Angelo Oliviero Olivetti

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Angelo Oliviero Olivetti (1874 – 17 November 1931) was an Italian lawyer, journalist, and political activist.

Olivetti was born in Ravenna, Italy. In 1892 while a student at the University of Bologna he joined the Italian Socialist Party. Following accusations of subversive activity, he fled to Switzerland in 1898. There he eventually met Benito Mussolini. Finding only limited support for his views within the socialist movement, in 1906 he began publishing Pagine Libre, a journal devoted to revolutionary syndicalism. He was expelled from Switzerland in 1912.

On 5 October 1914, Olivetti published the manifesto of the Fasci d'Azione rivoluzionaria internazionalista. Mussolini shortly thereafter joined and assumed leadership of this fascio.

In March 1925, Olivetti was one of only three Jewish speakers at the Congress of Fascist Culture.[1] He joined the faculty of the University of Perugia in 1931 as professor of political science, and died soon after in Spoleto, Italy.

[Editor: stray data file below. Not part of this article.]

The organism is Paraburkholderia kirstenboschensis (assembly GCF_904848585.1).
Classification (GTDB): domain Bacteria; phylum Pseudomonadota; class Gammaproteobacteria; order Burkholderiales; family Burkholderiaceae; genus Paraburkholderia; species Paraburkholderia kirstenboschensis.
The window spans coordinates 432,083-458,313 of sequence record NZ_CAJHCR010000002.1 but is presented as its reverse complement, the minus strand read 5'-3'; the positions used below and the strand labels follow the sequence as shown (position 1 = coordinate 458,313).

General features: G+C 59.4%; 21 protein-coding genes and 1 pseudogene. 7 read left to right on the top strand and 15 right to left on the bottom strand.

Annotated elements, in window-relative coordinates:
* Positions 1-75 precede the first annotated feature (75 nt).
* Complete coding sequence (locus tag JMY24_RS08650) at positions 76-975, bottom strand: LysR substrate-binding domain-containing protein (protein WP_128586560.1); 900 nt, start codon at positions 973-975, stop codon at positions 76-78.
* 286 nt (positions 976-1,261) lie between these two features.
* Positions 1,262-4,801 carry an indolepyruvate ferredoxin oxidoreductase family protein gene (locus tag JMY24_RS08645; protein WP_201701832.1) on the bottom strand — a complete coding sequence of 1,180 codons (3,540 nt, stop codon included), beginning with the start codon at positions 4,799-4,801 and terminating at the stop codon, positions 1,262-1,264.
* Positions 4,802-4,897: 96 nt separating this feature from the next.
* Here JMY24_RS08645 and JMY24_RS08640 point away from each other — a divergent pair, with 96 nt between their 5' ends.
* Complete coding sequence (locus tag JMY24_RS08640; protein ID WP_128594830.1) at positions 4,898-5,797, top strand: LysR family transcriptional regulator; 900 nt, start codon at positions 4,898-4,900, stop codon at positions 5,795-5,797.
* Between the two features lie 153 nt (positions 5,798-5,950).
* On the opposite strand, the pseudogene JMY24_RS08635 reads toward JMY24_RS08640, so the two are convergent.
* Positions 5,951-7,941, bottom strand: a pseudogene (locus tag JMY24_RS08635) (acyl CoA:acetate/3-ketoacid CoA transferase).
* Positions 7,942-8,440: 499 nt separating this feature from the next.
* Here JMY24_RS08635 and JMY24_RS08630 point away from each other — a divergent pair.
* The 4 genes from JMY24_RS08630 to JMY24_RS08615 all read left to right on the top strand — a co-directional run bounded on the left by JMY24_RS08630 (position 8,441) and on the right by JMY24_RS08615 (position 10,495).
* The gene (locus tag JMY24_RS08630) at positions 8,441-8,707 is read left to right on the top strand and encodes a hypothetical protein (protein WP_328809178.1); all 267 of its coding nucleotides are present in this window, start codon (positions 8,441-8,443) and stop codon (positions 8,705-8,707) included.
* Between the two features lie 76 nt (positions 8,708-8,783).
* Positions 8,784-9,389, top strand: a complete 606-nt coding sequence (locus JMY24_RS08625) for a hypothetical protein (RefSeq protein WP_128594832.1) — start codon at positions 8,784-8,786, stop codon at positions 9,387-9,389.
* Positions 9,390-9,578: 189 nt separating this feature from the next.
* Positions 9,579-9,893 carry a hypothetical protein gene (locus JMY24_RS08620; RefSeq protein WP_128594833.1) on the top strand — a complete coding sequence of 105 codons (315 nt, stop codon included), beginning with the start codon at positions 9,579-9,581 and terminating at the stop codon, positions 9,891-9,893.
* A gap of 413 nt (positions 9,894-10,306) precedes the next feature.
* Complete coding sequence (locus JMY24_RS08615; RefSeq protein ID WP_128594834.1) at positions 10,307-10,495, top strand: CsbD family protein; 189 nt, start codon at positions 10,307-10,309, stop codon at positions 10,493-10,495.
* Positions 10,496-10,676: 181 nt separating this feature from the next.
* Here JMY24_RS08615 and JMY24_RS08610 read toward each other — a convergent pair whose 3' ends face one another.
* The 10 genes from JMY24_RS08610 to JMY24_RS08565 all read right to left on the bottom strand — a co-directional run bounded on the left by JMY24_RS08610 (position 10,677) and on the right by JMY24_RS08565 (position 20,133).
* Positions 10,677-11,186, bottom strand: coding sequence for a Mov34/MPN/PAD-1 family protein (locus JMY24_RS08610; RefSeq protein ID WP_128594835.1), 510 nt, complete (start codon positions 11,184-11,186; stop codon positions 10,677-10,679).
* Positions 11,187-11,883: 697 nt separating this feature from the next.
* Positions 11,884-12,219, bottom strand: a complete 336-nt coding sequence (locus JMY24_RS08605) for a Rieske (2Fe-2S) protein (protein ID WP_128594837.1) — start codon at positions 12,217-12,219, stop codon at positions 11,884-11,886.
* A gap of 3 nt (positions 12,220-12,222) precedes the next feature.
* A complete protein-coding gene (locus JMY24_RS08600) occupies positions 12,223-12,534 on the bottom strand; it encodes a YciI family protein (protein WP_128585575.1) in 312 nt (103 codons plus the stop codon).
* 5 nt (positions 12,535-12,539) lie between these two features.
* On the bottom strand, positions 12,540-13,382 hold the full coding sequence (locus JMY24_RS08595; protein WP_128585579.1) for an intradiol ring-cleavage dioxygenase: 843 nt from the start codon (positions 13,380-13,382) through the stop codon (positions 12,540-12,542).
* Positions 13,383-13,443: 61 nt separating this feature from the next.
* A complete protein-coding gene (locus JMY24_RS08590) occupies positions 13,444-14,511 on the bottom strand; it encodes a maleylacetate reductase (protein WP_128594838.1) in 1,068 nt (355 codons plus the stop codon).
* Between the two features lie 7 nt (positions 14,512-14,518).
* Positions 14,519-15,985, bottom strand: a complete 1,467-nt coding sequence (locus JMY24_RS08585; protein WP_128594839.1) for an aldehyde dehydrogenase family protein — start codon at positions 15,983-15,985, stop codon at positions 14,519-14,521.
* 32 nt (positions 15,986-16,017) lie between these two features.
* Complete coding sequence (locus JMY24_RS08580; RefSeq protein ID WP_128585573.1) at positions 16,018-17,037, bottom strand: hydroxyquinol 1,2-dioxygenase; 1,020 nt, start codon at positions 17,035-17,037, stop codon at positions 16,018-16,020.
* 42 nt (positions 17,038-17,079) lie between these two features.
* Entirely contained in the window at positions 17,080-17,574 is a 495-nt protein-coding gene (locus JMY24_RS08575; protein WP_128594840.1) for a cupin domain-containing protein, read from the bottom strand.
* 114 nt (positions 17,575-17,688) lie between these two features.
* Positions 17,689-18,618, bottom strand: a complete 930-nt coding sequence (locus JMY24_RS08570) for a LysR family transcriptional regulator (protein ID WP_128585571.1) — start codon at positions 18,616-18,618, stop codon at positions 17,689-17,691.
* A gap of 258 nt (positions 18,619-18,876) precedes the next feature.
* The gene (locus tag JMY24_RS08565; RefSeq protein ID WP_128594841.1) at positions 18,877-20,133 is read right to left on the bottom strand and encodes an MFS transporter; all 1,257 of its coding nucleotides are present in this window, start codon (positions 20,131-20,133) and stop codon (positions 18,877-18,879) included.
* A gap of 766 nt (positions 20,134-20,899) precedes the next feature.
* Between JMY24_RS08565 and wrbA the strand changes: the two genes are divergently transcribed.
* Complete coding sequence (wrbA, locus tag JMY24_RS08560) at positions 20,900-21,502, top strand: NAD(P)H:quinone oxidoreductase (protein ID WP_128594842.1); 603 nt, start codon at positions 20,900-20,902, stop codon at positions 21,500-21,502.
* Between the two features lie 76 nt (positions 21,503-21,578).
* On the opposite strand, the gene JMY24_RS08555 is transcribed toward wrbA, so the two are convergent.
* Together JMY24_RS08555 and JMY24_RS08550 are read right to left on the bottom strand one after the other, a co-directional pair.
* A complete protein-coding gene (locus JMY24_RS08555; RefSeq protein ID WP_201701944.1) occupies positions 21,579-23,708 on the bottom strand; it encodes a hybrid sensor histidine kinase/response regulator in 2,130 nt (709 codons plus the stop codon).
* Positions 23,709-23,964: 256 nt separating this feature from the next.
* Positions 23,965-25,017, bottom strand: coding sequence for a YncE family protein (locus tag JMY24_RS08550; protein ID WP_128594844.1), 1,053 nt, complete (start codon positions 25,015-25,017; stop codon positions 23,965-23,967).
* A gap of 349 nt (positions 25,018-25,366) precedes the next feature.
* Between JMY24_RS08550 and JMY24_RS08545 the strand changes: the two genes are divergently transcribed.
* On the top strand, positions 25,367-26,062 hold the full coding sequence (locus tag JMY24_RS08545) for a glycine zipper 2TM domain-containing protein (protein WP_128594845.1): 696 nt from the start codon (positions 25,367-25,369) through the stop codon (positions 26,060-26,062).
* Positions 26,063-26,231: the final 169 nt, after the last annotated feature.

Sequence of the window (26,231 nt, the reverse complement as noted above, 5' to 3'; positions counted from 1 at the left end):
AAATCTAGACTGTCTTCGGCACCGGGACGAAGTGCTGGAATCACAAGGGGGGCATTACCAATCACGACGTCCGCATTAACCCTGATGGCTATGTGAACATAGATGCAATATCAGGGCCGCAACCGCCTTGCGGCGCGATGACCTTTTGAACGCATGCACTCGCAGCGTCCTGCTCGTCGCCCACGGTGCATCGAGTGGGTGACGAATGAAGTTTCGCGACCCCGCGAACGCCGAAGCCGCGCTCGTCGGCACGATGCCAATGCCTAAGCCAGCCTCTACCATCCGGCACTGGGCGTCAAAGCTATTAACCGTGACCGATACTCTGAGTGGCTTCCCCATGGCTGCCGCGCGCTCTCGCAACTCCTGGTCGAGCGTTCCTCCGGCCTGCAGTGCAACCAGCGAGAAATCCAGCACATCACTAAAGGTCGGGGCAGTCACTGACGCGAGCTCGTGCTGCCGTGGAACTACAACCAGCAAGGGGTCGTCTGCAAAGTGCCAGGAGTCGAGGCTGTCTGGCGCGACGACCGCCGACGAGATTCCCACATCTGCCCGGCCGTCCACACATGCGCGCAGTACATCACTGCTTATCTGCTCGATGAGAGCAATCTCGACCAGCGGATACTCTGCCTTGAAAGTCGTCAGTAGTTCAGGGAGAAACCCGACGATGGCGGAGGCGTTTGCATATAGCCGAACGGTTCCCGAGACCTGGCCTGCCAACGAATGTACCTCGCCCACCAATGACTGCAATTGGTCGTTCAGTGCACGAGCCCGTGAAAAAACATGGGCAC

Revolutionary syndicalists like Olivetti sought to change society while preserving the nation. Mussolini combined this syndicalism with strains of nationalism into his fascism.[2]

See also[edit]

References[edit]

  1. ^ Sarfatti, Michele (2006). The Jews in Mussolini's Italy. University of Wisconsin Press. p. 419. ISBN 9780299217341. 
  2. ^ Sarti, Roland (April 1970). "Fascist Modernization in Italy: Traditional or Revolutionary". The American Historical Review (American Historical Association) 75 (4): 1029–1045. doi:10.2307/1852268. ISSN 0002-8762. JSTOR 1852268. 

Further reading[edit]

  • Sternhell, Zeev; Mario Sznajder; Maia Ashéri; David Maisel (1994). The Birth of Fascist Ideology. p. 338. ISBN 9780691032894.